Start

/etc/init.d/postgresql start

Stop

/etc/init.d/postgresql stop

Restart

/etc/init.d/postgresql restart

If you want server to listen on a specific IP, then change pg_hba_config file. If the file does not exists, then simply rename pg_hba_config.sample at location /usr/share/postgresql/9.1/ to pg_hba_config and make the following changes

TYPE    DATABASE   USER    ADDRESS            METHOD
host    all        all     192.168.0.1/32     @authmethod@

 the above change will make the server listen on IPs from 192.168.0.1 to 192.168.0.32. I want to list on all IPs for all users and ‘password’ as authentication method, thus, I made the following changes

TYPE    DATABASE   USER    ADDRESS METHOD
 host    all       all     all     password 

Similarly, if you want to listen on localhost, then make the following changes in file postgresql.config. If the file does not exists, then simply rename postgresql.config.sample at location /usr/share/postgresql/9.1/ to postgresql.config and make the following changes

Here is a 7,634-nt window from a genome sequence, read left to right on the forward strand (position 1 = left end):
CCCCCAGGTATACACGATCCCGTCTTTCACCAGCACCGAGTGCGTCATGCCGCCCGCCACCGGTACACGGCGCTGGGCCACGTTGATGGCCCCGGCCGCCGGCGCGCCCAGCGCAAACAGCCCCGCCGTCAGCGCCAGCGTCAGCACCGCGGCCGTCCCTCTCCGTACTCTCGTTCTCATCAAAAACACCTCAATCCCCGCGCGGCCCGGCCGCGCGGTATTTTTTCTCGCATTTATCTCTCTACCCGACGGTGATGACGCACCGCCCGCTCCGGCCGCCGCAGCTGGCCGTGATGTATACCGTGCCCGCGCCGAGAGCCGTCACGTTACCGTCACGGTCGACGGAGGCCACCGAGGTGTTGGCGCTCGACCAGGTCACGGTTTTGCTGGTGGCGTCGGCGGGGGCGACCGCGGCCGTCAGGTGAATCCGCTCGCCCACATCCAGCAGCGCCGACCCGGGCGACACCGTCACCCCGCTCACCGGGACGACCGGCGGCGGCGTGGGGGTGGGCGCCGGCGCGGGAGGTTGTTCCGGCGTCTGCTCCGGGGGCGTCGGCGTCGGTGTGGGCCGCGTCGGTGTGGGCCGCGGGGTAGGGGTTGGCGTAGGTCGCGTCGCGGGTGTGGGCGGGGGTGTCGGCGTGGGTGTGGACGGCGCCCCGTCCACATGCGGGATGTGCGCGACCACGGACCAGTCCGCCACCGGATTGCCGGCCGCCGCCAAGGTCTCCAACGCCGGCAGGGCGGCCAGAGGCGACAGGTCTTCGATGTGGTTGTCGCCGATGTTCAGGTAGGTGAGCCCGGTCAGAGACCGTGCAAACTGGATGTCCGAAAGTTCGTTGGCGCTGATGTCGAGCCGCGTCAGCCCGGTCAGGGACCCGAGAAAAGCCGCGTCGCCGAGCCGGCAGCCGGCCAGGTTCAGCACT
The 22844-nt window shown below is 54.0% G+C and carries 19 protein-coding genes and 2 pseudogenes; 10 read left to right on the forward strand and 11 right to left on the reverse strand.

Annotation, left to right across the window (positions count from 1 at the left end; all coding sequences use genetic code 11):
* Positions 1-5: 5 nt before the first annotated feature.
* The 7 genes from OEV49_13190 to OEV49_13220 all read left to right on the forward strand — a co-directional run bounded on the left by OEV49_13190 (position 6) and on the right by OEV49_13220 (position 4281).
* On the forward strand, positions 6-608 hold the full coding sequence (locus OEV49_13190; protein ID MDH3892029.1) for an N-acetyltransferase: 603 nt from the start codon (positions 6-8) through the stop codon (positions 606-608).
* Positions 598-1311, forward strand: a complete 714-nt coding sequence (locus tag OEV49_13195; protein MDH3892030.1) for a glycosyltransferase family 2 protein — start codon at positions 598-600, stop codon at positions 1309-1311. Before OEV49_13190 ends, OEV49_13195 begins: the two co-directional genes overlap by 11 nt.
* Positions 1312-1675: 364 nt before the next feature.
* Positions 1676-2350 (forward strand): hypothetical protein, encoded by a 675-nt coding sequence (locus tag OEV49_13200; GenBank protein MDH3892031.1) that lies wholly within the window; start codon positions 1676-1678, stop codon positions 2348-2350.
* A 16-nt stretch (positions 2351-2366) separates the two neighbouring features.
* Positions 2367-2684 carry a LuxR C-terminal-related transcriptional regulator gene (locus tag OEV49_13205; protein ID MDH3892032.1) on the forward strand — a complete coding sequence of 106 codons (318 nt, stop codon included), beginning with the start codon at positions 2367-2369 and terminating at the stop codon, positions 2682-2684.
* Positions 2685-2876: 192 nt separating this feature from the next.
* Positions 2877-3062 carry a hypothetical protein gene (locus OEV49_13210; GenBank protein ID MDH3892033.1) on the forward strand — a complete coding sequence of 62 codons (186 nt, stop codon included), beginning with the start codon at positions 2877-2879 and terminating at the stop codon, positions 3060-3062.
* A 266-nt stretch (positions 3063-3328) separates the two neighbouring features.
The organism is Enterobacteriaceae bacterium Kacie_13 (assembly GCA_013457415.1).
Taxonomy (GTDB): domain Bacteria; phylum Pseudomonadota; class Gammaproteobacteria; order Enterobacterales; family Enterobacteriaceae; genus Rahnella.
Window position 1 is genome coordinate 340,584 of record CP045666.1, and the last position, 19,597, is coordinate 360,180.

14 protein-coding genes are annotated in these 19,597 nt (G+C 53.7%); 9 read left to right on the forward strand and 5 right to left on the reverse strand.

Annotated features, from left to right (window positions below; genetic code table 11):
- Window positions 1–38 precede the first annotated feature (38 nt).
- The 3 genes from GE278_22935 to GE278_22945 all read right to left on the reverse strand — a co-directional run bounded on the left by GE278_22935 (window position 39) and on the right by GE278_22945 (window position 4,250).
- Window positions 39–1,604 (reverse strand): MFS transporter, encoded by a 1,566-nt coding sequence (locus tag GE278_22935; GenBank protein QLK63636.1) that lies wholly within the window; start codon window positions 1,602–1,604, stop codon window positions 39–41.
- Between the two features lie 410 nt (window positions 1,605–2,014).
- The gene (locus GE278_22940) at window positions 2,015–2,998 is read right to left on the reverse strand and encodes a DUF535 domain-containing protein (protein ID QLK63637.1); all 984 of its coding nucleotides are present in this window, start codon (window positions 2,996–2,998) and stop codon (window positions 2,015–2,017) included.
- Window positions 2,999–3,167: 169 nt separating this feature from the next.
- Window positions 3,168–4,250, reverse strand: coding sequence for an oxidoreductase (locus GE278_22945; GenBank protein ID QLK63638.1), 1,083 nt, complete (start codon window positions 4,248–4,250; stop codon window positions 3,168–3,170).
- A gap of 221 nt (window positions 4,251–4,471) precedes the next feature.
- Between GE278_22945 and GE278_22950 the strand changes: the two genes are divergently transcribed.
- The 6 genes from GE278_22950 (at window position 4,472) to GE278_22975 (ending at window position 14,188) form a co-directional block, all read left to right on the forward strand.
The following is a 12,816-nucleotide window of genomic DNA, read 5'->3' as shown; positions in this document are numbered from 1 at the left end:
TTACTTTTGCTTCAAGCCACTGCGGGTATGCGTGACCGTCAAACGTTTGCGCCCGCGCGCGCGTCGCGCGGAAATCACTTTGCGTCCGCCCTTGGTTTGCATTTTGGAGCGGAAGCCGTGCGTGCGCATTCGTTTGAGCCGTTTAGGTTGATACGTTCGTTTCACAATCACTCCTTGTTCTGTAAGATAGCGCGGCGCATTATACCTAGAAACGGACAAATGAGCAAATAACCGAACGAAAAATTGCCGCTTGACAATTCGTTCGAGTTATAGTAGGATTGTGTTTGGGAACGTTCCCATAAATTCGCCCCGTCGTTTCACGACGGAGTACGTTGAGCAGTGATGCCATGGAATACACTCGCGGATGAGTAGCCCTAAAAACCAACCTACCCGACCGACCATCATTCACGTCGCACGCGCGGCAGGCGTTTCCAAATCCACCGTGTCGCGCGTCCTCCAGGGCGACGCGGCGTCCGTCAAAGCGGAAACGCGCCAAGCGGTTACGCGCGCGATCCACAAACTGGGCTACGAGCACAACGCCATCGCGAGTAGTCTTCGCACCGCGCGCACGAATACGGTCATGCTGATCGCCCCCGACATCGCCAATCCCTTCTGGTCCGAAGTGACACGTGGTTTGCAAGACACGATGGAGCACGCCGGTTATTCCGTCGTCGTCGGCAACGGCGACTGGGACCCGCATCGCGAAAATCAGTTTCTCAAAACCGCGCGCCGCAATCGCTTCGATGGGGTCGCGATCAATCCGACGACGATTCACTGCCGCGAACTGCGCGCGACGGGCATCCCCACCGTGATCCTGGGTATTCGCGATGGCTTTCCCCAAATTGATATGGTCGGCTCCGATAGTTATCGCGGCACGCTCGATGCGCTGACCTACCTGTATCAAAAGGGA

listen_addresses = 'localhost'

This file is to be changed if one wants to change port 5432. Do not forget to restart PostgreSQL server load the new settings.

Now web server needs to be installed, I selected apache, used synaptic package manager to install apache (version 2.2.22-1ubuntu1.4). This will create a folder ‘www’ in folder /var/. We will use the www folder when we will create a test web GIS application later in this tutorial. If you want to use php as server side development language, install php module for apache server. Just use synaptic to install libapache2-mod-php5. Also install (using synaptic) php5-pgsql module to use postgreSQL with php. Restart apache (use command below) to load these modules.

sudo /etc/init.d/apache2 restart